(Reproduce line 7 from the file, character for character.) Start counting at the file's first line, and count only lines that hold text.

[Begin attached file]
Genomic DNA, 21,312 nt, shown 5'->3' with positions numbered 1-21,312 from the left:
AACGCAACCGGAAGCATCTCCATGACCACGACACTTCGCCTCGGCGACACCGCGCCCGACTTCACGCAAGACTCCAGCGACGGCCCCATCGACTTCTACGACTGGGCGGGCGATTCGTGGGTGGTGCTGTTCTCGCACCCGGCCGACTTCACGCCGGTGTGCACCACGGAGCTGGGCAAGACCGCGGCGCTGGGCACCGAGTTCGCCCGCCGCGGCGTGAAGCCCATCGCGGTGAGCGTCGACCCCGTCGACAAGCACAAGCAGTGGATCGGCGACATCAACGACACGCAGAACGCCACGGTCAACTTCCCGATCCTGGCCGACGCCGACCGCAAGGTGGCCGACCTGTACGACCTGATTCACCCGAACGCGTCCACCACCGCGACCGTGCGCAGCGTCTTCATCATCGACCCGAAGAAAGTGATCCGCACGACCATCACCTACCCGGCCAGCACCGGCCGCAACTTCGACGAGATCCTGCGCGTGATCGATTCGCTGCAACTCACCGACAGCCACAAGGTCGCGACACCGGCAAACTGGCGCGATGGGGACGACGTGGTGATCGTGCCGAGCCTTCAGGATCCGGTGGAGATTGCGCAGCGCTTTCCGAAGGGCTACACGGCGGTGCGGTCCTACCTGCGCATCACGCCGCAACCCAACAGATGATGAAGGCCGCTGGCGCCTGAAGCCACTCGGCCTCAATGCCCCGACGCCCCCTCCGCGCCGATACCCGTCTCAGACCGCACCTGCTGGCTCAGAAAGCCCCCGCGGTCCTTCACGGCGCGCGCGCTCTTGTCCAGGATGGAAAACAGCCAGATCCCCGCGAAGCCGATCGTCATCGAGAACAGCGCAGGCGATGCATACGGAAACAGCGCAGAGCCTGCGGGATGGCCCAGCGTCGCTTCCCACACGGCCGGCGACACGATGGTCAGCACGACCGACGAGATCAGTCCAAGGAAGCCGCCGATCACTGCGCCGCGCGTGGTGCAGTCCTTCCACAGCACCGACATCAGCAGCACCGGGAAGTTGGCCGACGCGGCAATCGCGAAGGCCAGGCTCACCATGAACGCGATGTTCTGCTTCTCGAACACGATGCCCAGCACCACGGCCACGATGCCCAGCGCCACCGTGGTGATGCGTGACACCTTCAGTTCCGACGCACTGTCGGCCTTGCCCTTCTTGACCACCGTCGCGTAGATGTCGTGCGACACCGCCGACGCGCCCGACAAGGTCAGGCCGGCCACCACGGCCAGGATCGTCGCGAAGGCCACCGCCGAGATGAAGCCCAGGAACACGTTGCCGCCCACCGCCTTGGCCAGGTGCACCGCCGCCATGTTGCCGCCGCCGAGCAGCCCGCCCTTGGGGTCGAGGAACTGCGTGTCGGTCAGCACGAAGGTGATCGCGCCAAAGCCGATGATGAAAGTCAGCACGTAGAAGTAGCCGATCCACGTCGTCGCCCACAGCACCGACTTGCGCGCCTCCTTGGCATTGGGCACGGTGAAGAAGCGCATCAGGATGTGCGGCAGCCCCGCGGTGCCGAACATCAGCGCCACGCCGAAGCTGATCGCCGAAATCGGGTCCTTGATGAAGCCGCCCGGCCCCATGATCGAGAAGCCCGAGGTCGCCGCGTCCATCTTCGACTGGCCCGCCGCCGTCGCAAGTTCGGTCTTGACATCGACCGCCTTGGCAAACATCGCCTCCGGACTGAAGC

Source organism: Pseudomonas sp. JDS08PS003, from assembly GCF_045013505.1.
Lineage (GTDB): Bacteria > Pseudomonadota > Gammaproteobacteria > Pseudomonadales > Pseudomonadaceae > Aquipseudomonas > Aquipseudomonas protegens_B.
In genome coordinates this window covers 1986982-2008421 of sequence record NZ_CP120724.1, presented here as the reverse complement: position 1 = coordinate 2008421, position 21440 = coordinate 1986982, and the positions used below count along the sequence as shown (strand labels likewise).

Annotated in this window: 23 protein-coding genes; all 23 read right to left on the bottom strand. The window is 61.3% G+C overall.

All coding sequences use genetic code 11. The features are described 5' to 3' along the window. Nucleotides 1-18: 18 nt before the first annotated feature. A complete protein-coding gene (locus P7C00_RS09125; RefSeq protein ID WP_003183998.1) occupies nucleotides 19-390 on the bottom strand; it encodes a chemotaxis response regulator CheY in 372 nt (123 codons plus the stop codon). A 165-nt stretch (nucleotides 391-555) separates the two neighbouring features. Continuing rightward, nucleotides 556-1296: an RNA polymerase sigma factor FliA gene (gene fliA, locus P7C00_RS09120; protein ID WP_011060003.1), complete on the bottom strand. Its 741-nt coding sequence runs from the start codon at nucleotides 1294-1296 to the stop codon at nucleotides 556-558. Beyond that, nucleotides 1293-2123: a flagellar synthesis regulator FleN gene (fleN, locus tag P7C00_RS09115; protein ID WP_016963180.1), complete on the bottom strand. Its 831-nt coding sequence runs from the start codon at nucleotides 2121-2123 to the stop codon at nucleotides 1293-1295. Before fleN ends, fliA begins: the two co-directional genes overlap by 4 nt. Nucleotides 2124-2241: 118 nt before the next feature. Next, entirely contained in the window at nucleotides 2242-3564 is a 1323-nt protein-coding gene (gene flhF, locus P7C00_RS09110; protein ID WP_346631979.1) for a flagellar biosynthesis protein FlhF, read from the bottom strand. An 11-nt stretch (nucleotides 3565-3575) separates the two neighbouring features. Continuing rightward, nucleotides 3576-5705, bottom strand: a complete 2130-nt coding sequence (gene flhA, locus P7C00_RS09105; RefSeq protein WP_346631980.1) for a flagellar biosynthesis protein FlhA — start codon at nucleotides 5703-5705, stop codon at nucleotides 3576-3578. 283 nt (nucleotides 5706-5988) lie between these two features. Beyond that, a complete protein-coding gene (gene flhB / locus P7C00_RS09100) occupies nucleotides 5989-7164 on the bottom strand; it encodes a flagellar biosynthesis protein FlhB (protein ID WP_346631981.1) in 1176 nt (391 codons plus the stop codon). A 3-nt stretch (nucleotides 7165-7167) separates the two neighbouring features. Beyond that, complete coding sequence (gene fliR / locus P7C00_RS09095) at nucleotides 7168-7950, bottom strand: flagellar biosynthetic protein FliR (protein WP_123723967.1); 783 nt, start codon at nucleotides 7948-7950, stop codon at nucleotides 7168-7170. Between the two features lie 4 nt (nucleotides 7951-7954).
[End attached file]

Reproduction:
All coding sequences use genetic code 11. The features are described 5' to 3' along the window. Nucleotides 1-18: 18 nt before the first annotated feature. A complete protein-coding gene (locus P7C00_RS09125; RefSeq protein ID WP_003183998.1) occupies nucleotides 19-390 on the bottom strand; it encodes a chemotaxis response regulator CheY in 372 nt (123 codons plus the stop codon). A 165-nt stretch (nucleotides 391-555) separates the two neighbouring features. Continuing rightward, nucleotides 556-1296: an RNA polymerase sigma factor FliA gene (gene fliA, locus P7C00_RS09120; protein ID WP_011060003.1), complete on the bottom strand. Its 741-nt coding sequence runs from the start codon at nucleotides 1294-1296 to the stop codon at nucleotides 556-558. Beyond that, nucleotides 1293-2123: a flagellar synthesis regulator FleN gene (fleN, locus tag P7C00_RS09115; protein ID WP_016963180.1), complete on the bottom strand. Its 831-nt coding sequence runs from the start codon at nucleotides 2121-2123 to the stop codon at nucleotides 1293-1295. Before fleN ends, fliA begins: the two co-directional genes overlap by 4 nt. Nucleotides 2124-2241: 118 nt before the next feature. Next, entirely contained in the window at nucleotides 2242-3564 is a 1323-nt protein-coding gene (gene flhF, locus P7C00_RS09110; protein ID WP_346631979.1) for a flagellar biosynthesis protein FlhF, read from the bottom strand. An 11-nt stretch (nucleotides 3565-3575) separates the two neighbouring features. Continuing rightward, nucleotides 3576-5705, bottom strand: a complete 2130-nt coding sequence (gene flhA, locus P7C00_RS09105; RefSeq protein WP_346631980.1) for a flagellar biosynthesis protein FlhA — start codon at nucleotides 5703-5705, stop codon at nucleotides 3576-3578. 283 nt (nucleotides 5706-5988) lie between these two features. Beyond that, a complete protein-coding gene (gene flhB / locus P7C00_RS09100) occupies nucleotides 5989-7164 on the bottom strand; it encodes a flagellar biosynthesis protein FlhB (protein ID WP_346631981.1) in 1176 nt (391 codons plus the stop codon). A 3-nt stretch (nucleotides 7165-7167) separates the two neighbouring features. Beyond that, complete coding sequence (gene fliR / locus P7C00_RS09095) at nucleotides 7168-7950, bottom strand: flagellar biosynthetic protein FliR (protein WP_123723967.1); 783 nt, start codon at nucleotides 7948-7950, stop codon at nucleotides 7168-7170. Between the two features lie 4 nt (nucleotides 7951-7954).